I'm so excited to be able to be a part of this cover reveal! You may remember that I featured Tricia Mingerink's Blades of Acktar series in my Top Five Books of 2017 post.... read that here.

So... when I heard that she was releasing a new book... the beginning of a new series, I was beyond excited.

And now, we have a cover image and a description!

Here it is!

Isn't it pretty?!  
About the book: 
A prince cursed to sleep.
A princess destined to wake him.
A kingdom determined to stop them.
 High Prince Alexander has been cursed to a sleep like unto death, a curse that will end the line of the high kings and send the Seven Kingdoms of Tallahatchia into chaos. With his manservant to carry his luggage and his own superior intelligence to aid him, Alex sets off to find one of the Fae and end his curse one way or another.
A hundred years later, Princess Rosanna learns she is the princess destined by the Highest King to wake the legendary sleeping prince. With the help of the mysterious Daemyn Rand, can she find the courage to finish the quest as Tallahatchia wavers on the edge of war?
One curse connects them. A hundred years separate them. From the rushing rivers of Tallahatchia’s mountains to the hall of the Highest king himself, their quests will demand greater sacrifice than either of them could imagine. 
Release Date: May 28, 2018

About the author: 


Tricia Mingerink is a twenty-something, book-loving, horse-riding country girl. She lives in Michigan with her family and their pack of pets. When she isn’t writing, she can be found pursuing backwoods adventures across the country.
You can connect with her on FacebookPinterestGoodreadsTwitterInstagram, and her blog.

To make things even more exciting, Tricia Mingerink is going to be co-hosting a blog tour from May 22 to 28 with Sarah Addison-Fox to celebrate the release of both of their latest books. Her next book Dissociate releases May 22. More details about blog tour will be coming in April.  


March 13, 2018

Red and Yellow, Black and White...

I am a proudly confessional, liturgical, historical, Biblical Lutheran. I sing out of the Lutheran Service Book each Sunday, use Luther's Morning Prayer almost every day, sing A Mighty Fortress with gusto and cross myself obsessively.

I am also a Lutheran in the eyes of people.... that must mean I take liturgically colored gelatin cubes to potlucks, adore tuna noodle casserole (I mean hotdish), drink lots of black coffee, have German ancestors, and, of course, hate change.

Thus, the famous Lutheran joke....

How Many Lutherans Does it Take To Change a Lightbulb?



Or, this alternative answer.....

Enough to create a Light Bulb Committee to address these topics:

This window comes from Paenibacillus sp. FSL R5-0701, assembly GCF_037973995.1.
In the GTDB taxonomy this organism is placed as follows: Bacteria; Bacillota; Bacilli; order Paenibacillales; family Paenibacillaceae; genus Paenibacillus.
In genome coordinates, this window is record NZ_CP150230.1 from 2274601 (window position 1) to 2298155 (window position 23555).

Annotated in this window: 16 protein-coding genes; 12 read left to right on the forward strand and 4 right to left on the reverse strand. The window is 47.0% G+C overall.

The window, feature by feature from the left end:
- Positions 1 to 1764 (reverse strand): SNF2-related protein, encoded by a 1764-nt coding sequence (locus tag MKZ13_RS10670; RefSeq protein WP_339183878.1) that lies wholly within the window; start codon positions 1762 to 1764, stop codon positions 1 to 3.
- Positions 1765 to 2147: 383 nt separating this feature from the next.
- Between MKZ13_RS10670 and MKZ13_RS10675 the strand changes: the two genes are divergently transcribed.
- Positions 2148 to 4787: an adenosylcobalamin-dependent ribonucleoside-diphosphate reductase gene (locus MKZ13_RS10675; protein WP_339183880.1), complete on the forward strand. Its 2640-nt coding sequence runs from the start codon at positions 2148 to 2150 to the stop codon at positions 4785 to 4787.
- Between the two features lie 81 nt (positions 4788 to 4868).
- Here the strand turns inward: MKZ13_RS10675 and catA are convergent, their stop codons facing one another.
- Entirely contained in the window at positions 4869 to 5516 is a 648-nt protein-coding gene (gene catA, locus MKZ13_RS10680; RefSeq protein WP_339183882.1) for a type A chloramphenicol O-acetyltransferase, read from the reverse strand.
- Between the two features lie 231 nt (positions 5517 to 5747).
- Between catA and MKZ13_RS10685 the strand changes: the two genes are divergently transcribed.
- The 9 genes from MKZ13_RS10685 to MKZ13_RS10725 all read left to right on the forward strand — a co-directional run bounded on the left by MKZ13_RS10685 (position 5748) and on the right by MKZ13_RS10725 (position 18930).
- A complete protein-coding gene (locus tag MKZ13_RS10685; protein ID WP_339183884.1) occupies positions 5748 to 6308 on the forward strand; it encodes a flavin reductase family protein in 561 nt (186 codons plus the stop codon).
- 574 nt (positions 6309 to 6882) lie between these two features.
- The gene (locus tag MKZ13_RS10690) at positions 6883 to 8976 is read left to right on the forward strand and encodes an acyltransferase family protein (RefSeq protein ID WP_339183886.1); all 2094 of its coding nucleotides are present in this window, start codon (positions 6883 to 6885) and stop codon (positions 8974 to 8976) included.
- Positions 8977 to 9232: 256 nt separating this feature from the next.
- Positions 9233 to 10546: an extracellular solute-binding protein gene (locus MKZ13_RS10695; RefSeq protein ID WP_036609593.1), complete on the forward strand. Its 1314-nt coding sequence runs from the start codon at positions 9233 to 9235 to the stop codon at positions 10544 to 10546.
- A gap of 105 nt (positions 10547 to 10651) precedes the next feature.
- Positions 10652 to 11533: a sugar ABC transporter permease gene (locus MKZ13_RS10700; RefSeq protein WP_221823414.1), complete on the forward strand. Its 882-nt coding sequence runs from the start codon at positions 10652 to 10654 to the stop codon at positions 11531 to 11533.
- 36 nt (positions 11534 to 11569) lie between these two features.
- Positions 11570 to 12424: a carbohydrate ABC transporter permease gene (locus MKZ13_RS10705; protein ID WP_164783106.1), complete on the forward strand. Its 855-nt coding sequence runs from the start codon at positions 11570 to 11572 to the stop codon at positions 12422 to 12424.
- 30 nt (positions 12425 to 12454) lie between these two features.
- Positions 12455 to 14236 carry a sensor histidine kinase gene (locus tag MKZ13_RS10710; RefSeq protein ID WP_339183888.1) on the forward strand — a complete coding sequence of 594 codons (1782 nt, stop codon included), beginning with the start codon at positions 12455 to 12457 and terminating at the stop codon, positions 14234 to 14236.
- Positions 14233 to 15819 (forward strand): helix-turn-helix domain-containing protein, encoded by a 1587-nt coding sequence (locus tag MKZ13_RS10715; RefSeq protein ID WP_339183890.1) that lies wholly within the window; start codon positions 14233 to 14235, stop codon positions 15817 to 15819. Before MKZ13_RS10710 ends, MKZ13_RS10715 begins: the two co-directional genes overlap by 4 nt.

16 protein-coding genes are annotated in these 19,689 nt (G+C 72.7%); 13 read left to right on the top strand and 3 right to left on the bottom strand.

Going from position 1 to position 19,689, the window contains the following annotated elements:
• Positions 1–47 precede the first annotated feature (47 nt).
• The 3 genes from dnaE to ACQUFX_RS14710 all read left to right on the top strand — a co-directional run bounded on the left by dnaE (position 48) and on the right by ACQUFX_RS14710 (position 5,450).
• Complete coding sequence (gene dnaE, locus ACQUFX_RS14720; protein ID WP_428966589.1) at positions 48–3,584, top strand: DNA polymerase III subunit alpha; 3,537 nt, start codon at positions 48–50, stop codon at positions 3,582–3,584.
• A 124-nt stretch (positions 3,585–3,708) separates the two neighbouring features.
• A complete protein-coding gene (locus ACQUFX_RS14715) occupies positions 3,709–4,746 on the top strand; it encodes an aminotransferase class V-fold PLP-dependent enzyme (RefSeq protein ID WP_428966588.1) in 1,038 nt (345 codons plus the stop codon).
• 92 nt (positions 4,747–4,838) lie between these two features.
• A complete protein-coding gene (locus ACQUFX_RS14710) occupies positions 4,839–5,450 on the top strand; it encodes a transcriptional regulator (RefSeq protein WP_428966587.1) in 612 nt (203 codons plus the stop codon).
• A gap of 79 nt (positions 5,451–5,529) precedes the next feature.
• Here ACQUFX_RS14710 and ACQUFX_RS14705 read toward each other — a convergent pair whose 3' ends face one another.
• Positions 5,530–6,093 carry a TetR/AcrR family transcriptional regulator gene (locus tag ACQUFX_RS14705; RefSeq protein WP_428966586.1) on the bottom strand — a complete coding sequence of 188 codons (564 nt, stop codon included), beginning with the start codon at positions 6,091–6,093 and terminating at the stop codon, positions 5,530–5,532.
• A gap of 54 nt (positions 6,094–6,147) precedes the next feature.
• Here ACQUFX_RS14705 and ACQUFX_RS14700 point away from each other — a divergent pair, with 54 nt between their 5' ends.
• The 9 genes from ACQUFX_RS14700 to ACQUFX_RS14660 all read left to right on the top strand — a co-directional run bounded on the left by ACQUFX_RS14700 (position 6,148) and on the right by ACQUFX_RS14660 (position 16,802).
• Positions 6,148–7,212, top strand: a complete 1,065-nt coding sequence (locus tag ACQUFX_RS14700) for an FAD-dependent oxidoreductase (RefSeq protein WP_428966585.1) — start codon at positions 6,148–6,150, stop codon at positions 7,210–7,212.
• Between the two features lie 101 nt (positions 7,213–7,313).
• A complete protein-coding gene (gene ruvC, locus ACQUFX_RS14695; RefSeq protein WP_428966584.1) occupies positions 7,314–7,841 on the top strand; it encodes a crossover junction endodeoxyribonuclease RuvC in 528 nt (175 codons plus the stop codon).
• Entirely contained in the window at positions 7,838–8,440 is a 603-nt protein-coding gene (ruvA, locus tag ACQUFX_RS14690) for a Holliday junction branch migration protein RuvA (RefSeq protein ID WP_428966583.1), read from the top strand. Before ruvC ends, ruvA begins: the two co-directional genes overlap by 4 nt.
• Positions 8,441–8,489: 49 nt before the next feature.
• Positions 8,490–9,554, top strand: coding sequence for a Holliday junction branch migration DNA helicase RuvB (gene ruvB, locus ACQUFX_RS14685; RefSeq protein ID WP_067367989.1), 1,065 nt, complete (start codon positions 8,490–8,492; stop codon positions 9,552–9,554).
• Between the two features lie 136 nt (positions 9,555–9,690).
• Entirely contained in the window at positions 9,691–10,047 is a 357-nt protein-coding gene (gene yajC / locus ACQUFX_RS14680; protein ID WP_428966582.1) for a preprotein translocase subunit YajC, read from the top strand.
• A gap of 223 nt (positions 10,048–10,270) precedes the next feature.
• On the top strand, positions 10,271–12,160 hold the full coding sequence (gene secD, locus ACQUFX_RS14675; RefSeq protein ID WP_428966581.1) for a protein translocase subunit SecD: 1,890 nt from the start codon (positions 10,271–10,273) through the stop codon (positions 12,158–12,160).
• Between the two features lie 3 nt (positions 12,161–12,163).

1) determine first if they need a new light bulb
2) If they determine they need one.... debate if it is worth the change
3) Research different light bulbs and present their findings to the church council who can make a recommendation for the congregational vote in November.
4) determine if they need a "change the light bulb team" to help turn the ladder while someone holds the bulb.
5) Arrange a service of dedication for the new light bulb
6) propose to the budget committee an estimated yearly cost for keeping the new bulb lit (which will ultimately be cut from the budget in 2012)
7) Find an appropriate Martin Luther quote about light to put on the bulletin the first Sunday of the new bulb so everyone knows what "Luther would have thought about a new light bulb"
8) call the seminary to make sure it is not unconfessional to use a light bulb that may have been made by Baptists.
9) seek out private donors in order to avoid a capital campaign fund to afford a new bulb.
10) Have church split because the largest donor's great-great grandfather donated theoriginal light bulb 50 years ago.

There's just one problem. I am a devoted, happy Lutheran who is mostly of Scotch-Irish and Cherokee background, with maybe four splashes of German and a bit of English. I speak with a drawl, eat fried okra, chicken livers, pecan pie and sweet iced tea. I don't drink coffee. And, most scandalously of all...
I prefer the front of the church, not the back pew.

But, really, let's be honest.
The Garrison Keillor, "Lutfisk, hotdishes, coffee and Jell-o Lutherans".... are dying.
Baptized membership in my denomination, the Lutheran Church Missouri Synod, is down by 2 percent.
Communicant membership is down by 1.5 percent.

None of the American Lutheran denominations are growing.... all of them are either holding steady of shrinking.

But all is not lost.

In 1910, 93% of the world's Christians were in Europe or the Americas.
Only 1.4 percent were in Sub-Saharan Africa.
Now, 23% of the Christians in the world are in Sub-Saharan Africa.

In 1910, 4.5% were in Asia/Pacific.... now it's 13 percent.

Technically, the US still has the most Christians.... followed by Brazil, Mexico, Russia, Philippines, Nigeria, China, Democratic Republic of the Congo, Germany and Ethiopia.

But, counting Christians in China is notoriously hard, and most of the sources I read figured that in all reality, China is probably the country with the most Christians.

Nigeria has twice as many Christians as Germany.
Brazil has twice as many Catholics as Italy.
There are THREE TIMES as many Lutherans in Africa as in the US and Canada combined!

Of the 17 countries with more than a half a million Lutherans....
6 are African,
3 are Asian.